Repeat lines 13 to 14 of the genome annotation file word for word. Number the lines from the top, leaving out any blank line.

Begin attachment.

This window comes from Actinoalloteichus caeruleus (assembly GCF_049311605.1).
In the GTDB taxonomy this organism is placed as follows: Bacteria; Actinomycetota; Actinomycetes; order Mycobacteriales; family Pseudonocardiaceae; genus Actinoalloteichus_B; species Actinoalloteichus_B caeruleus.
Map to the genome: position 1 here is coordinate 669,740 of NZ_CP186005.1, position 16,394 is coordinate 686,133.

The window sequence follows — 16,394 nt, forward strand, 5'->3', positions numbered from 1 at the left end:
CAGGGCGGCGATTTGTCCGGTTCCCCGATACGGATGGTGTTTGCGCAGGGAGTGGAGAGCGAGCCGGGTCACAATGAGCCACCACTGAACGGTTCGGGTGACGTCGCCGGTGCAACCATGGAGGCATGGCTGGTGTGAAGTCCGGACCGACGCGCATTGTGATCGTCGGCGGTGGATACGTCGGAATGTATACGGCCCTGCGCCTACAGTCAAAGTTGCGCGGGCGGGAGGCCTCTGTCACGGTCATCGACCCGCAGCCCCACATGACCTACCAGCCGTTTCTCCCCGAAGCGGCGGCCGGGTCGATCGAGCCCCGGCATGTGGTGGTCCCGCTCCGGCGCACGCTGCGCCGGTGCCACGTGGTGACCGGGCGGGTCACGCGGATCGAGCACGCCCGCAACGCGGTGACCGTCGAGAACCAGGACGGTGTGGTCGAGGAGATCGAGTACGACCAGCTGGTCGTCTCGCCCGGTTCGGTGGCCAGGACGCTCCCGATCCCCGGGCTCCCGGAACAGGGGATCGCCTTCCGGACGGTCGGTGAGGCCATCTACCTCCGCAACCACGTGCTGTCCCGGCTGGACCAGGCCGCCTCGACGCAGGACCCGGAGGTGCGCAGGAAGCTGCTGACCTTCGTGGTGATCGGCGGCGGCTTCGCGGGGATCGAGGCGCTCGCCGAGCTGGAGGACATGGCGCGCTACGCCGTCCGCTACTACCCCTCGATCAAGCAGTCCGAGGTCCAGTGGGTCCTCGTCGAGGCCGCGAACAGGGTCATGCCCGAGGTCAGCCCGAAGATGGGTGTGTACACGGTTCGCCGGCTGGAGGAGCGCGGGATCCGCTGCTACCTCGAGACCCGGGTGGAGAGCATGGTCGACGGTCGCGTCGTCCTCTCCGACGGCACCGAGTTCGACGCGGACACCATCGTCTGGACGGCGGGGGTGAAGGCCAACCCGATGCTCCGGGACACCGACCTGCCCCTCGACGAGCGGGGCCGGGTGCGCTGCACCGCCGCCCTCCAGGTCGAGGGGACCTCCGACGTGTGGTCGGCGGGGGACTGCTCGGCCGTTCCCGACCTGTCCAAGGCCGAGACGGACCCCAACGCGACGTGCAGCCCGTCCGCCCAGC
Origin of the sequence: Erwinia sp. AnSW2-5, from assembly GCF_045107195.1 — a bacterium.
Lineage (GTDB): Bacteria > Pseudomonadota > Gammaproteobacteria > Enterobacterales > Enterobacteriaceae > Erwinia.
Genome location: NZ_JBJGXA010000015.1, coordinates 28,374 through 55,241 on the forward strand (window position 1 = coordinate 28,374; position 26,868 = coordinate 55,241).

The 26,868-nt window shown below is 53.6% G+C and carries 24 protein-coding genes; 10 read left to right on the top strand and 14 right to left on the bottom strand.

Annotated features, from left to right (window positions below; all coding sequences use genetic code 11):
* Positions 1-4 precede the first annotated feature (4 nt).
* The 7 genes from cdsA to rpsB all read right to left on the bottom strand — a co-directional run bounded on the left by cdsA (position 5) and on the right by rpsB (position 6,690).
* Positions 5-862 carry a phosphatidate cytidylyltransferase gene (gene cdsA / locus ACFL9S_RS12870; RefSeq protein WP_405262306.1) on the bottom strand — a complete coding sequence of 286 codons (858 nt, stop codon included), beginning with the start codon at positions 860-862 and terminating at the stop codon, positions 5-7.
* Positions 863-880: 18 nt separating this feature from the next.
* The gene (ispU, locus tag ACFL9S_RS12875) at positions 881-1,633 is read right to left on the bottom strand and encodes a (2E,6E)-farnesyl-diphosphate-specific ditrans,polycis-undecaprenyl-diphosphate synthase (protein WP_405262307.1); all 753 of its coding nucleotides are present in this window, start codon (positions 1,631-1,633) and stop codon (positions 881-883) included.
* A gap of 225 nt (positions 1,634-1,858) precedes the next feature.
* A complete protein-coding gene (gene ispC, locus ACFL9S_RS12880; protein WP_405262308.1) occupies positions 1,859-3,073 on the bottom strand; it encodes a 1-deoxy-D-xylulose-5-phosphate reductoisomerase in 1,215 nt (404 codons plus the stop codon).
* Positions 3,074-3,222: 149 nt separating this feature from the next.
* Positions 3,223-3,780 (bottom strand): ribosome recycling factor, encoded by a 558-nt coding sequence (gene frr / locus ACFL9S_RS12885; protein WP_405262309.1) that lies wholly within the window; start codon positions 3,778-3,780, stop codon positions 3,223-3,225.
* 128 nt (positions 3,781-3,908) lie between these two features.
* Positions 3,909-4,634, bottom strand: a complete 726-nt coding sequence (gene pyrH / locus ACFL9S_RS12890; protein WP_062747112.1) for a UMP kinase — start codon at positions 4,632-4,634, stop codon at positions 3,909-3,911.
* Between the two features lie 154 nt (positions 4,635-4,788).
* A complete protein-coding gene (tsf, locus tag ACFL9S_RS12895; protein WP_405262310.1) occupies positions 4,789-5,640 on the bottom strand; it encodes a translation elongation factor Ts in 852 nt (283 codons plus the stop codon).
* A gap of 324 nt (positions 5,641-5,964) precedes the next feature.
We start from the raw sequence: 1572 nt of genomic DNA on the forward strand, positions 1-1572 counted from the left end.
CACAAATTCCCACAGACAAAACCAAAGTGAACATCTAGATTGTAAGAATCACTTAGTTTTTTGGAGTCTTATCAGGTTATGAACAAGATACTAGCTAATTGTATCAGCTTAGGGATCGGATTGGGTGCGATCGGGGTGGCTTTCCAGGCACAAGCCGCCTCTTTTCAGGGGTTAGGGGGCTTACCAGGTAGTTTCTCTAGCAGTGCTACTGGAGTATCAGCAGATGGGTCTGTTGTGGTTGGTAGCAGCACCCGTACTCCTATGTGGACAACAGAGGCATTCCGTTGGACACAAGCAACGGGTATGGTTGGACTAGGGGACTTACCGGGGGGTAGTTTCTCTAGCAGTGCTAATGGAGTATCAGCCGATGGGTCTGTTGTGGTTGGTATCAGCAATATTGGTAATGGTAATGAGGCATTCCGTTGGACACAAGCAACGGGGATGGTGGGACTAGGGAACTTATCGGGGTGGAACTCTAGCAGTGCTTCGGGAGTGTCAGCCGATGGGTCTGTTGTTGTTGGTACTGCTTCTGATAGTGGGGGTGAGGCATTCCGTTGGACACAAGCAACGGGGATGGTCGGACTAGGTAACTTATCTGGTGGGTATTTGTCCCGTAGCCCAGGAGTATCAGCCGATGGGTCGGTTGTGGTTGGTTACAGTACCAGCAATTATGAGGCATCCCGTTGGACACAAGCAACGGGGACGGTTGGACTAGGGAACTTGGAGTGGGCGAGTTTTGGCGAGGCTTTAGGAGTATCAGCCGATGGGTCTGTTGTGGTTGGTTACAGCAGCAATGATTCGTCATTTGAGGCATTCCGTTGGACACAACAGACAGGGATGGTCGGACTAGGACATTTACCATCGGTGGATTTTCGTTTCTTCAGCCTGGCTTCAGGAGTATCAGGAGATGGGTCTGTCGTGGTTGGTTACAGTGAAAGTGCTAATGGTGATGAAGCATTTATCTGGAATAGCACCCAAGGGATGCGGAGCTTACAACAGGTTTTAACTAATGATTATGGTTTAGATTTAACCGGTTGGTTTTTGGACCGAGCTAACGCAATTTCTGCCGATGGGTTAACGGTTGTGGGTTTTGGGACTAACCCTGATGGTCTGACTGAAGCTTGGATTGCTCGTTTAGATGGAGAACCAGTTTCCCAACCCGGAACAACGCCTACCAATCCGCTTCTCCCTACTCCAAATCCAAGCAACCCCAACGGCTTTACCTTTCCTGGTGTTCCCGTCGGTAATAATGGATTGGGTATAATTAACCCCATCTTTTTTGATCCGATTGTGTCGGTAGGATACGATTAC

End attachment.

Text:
* Positions 5-862 carry a phosphatidate cytidylyltransferase gene (gene cdsA / locus ACFL9S_RS12870; RefSeq protein WP_405262306.1) on the bottom strand — a complete coding sequence of 286 codons (858 nt, stop codon included), beginning with the start codon at positions 860-862 and terminating at the stop codon, positions 5-7.
* Positions 863-880: 18 nt separating this feature from the next.